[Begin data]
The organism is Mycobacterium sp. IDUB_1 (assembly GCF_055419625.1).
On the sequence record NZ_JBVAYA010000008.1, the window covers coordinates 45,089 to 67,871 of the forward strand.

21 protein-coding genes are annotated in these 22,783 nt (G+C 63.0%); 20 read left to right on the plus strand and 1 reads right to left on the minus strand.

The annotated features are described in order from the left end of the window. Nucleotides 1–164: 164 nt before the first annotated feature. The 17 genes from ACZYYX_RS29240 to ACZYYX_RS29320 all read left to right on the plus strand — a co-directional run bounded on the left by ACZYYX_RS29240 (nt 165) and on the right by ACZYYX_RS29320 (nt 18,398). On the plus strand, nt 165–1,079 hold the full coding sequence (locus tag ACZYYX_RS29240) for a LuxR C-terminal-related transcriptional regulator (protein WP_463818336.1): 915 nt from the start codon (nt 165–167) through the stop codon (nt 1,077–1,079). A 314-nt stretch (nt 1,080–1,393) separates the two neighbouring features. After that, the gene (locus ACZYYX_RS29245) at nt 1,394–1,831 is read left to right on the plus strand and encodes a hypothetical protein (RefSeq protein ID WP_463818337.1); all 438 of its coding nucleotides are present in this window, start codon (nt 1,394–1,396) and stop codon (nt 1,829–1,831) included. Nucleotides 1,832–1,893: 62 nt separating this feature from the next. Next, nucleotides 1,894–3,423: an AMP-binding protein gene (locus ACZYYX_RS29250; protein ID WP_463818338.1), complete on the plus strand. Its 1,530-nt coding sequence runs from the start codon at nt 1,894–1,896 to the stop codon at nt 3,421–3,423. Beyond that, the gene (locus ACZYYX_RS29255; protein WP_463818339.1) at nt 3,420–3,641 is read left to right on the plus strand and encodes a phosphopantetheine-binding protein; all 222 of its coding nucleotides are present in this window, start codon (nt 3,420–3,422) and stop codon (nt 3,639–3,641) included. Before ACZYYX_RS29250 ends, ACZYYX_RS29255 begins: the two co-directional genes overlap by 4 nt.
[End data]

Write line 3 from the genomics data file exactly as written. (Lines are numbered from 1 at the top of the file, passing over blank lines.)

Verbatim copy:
21 protein-coding genes are annotated in these 22,783 nt (G+C 63.0%); 20 read left to right on the plus strand and 1 reads right to left on the minus strand.